**Marie-Pierre Béal : Substitution shifts in dimension one**

**Résumé : **We consider substitution shifts in dimension one. They are defined as the set $X(\sigma)$ of bi-infinite sequences of symbols in a finite alphabet $A$ whose finite factors are factors some $\sigma^n(a)$ for $a$ in $A$, where $\sigma$ is morphism from $A^*$ to $A^*$.

We show that a morphism $\sigma$ is recognizable on $X(\sigma)$ for aperiodic points. This property means that each aperiodic point has, up to some short shift, at most one pre-image by $\sigma$ in $X(\sigma)$. This result was proved by Mossé for primitive morphisms, by Bezugly et al. for aperiodic non-erasing morphisms, and by Berthé et al. for non-erasing morphisms.

We give an efficient algorithm to check whether an injective morphism is recognizable on $A^\Z$ for aperiodic points. We consider several decidable properties of substitution shifts in dimension one: deciding whether a word belongs to the set of finite factors of $X(\sigma)$, deciding whether a morphism is recognizable on $X(\sigma)$ for all points, deciding whether a substitution shift is minimal, deciding whether a substitution shift is irreducible, computing the points of $X(\sigma)$ containing only non-growing letters. We will finish with some open problems on decidable or undecidable properties of substitution shifts in dimension one.

This is a joint work with Dominique Perrin and Antonio Restivo.

**Emmanuel Jeandel : **Props and Symbolic Dynamics

**Résumé :** Props is a concept coming from the Lawvere school of category theory, and represents structures with two compositional laws: sequential and parallel composition. Examples abond in mathematics (functions with the usual composition and the cartesian product, matrices with matrix product and kronecker product...) and in computer science (boolean circuits). They are well suited for a purely combinatorial approach, and one can speak of props given by generators and relations. While group combinatorics is linked to word combinatorics (an element of a finitely presented group is a product of generators, hence for all intent and purposes a 1 dimensional word), props are usually represented by 2 dimensional objects (due to the fact we have two compositions) and one usually reason graphically about these objects. In this talk, I will explain this concept, and show how it can be used in symbolic dynamics for two relevant applications: to represent in a very nice way reversible Turing machines (more precisely generalized shifts), and how it can used to produce a purely categorical version of a well known problem in symbolic dynamics, the conjugacy problem. Category theory is sometimes seen as an exercise in notation, but we will see that it is not the case here : This rephrasing will give us a systematic way to uild new invariants (and recover ALL existing ones) in symbolic dynamics from some structures that are very well known and used in enumerative combinatorics, namely Hopf algebras.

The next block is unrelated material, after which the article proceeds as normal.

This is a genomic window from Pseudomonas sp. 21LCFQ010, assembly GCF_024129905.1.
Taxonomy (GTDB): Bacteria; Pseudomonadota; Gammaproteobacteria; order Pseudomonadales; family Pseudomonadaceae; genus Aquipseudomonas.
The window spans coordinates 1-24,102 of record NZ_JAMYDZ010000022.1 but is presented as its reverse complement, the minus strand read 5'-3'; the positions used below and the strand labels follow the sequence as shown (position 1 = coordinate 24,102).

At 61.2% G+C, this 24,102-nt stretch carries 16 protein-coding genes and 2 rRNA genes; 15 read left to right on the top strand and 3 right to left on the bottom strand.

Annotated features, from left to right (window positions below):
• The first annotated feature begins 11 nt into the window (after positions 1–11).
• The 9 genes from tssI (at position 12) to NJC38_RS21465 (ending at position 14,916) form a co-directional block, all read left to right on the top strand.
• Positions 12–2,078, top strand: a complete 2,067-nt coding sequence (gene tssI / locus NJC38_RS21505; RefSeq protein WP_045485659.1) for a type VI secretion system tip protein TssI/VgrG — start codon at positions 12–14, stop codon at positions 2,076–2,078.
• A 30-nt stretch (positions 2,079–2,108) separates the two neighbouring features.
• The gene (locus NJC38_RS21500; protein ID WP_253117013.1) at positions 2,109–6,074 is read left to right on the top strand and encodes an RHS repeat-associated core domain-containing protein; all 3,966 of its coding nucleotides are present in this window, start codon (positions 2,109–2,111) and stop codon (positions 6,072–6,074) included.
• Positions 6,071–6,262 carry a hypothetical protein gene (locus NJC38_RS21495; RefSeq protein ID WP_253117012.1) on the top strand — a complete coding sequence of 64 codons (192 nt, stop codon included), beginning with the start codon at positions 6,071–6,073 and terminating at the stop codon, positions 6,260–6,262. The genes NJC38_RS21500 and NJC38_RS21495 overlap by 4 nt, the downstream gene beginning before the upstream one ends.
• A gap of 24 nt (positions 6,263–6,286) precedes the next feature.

## Samuel Petite : Sous-shifts aux langages stables.

**Résumé :** Les sous-shifts aux langages stables forment une classe de sous-shifts qui a été récemment introduite par V. Cyr et B. Kra. Cette famille contient de nombreux exemples classiques de sous-shifts, de diverses complexités allant des systèmes d’entropie strictement positive, comme les sous-shifts de type fini, aux systèmes de faible complexité, comme les sous-shifts de complexité linéaire. Ils sont génériques parmi la famille des sous-shifts. Nous présentons dans cet exposé quelques unes de leurs propriétés, notamment celles concernant leurs d’automorphismes.

## Matthieu Rosenfeld : A simple counting argument

**Résumé :** We say that a word w is a square if w=uu for some non-empty word u. We say that a word is square-free if none of its factors is a square. Let S(n) be the set of square-free words of length n over the alphabet {0,1,2,3}. I will start my presentation with a simple proof that S(n) is non empty for any n. In fact, the idea of the proof is to show a stronger statement, that is, for all n>0, S(n+1)>2 S(n). Having a strong enough hypothesis is key since the proof proceeds by induction. The main interest of this result is the simplicity of the proof and the fact that the idea behind it is generalizable to many other problems.

I will then present other applications of the same idea to more difficult questions (from combinatorics on words, tilings, and graph theory) and I will discuss the links between this approach and other techniques such as:

- Kolpakov and Shur's method to count the number of repetition-free words;

- the power series method for combinatorics on words;

- the Lovasz Local Lemma and the entropy compression method.